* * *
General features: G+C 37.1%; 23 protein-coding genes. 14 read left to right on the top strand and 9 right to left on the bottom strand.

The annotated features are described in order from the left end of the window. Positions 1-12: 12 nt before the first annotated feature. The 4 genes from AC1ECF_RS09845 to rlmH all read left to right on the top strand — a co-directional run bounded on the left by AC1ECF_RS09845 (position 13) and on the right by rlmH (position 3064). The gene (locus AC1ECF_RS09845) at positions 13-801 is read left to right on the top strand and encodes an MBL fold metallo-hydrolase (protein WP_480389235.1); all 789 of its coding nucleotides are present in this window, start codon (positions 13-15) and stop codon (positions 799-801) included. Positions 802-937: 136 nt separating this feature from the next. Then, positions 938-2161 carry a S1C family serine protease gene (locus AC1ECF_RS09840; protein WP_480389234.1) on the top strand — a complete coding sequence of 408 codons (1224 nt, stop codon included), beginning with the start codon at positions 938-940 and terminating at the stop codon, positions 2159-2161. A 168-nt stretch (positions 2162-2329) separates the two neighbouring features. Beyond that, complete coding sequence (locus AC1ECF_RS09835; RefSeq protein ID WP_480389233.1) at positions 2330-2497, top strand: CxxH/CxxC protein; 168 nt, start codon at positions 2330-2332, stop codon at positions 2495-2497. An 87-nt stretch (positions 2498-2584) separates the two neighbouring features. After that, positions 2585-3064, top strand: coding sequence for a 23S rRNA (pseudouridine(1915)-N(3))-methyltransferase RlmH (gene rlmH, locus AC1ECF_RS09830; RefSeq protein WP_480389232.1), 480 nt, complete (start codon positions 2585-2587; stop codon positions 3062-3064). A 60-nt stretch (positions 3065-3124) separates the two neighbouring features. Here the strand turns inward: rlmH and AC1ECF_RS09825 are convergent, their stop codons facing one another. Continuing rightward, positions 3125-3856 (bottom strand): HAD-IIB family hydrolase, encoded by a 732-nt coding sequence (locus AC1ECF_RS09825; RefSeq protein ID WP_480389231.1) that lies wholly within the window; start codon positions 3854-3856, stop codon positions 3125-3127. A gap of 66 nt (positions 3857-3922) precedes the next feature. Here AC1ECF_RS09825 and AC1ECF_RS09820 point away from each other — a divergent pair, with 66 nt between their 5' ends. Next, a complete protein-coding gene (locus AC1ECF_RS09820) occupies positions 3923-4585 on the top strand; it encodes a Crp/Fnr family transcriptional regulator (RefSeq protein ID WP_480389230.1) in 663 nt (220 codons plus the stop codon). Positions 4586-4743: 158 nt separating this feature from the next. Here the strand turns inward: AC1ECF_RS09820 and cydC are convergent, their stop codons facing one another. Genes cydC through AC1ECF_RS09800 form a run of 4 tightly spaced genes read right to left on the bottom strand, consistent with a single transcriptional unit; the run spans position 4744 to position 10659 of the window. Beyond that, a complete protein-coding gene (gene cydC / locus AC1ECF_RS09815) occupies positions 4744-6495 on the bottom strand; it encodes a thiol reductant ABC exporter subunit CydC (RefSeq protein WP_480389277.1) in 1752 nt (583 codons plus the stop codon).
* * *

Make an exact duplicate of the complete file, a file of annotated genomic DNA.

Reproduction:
General features: G+C 37.1%; 23 protein-coding genes. 14 read left to right on the top strand and 9 right to left on the bottom strand.

The annotated features are described in order from the left end of the window. Positions 1-12: 12 nt before the first annotated feature. The 4 genes from AC1ECF_RS09845 to rlmH all read left to right on the top strand — a co-directional run bounded on the left by AC1ECF_RS09845 (position 13) and on the right by rlmH (position 3064). The gene (locus AC1ECF_RS09845) at positions 13-801 is read left to right on the top strand and encodes an MBL fold metallo-hydrolase (protein WP_480389235.1); all 789 of its coding nucleotides are present in this window, start codon (positions 13-15) and stop codon (positions 799-801) included. Positions 802-937: 136 nt separating this feature from the next. Then, positions 938-2161 carry a S1C family serine protease gene (locus AC1ECF_RS09840; protein WP_480389234.1) on the top strand — a complete coding sequence of 408 codons (1224 nt, stop codon included), beginning with the start codon at positions 938-940 and terminating at the stop codon, positions 2159-2161. A 168-nt stretch (positions 2162-2329) separates the two neighbouring features. Beyond that, complete coding sequence (locus AC1ECF_RS09835; RefSeq protein ID WP_480389233.1) at positions 2330-2497, top strand: CxxH/CxxC protein; 168 nt, start codon at positions 2330-2332, stop codon at positions 2495-2497. An 87-nt stretch (positions 2498-2584) separates the two neighbouring features. After that, positions 2585-3064, top strand: coding sequence for a 23S rRNA (pseudouridine(1915)-N(3))-methyltransferase RlmH (gene rlmH, locus AC1ECF_RS09830; RefSeq protein WP_480389232.1), 480 nt, complete (start codon positions 2585-2587; stop codon positions 3062-3064). A 60-nt stretch (positions 3065-3124) separates the two neighbouring features. Here the strand turns inward: rlmH and AC1ECF_RS09825 are convergent, their stop codons facing one another. Continuing rightward, positions 3125-3856 (bottom strand): HAD-IIB family hydrolase, encoded by a 732-nt coding sequence (locus AC1ECF_RS09825; RefSeq protein ID WP_480389231.1) that lies wholly within the window; start codon positions 3854-3856, stop codon positions 3125-3127. A gap of 66 nt (positions 3857-3922) precedes the next feature. Here AC1ECF_RS09825 and AC1ECF_RS09820 point away from each other — a divergent pair, with 66 nt between their 5' ends. Next, a complete protein-coding gene (locus AC1ECF_RS09820) occupies positions 3923-4585 on the top strand; it encodes a Crp/Fnr family transcriptional regulator (RefSeq protein ID WP_480389230.1) in 663 nt (220 codons plus the stop codon). Positions 4586-4743: 158 nt separating this feature from the next. Here the strand turns inward: AC1ECF_RS09820 and cydC are convergent, their stop codons facing one another. Genes cydC through AC1ECF_RS09800 form a run of 4 tightly spaced genes read right to left on the bottom strand, consistent with a single transcriptional unit; the run spans position 4744 to position 10659 of the window. Beyond that, a complete protein-coding gene (gene cydC / locus AC1ECF_RS09815) occupies positions 4744-6495 on the bottom strand; it encodes a thiol reductant ABC exporter subunit CydC (RefSeq protein WP_480389277.1) in 1752 nt (583 codons plus the stop codon).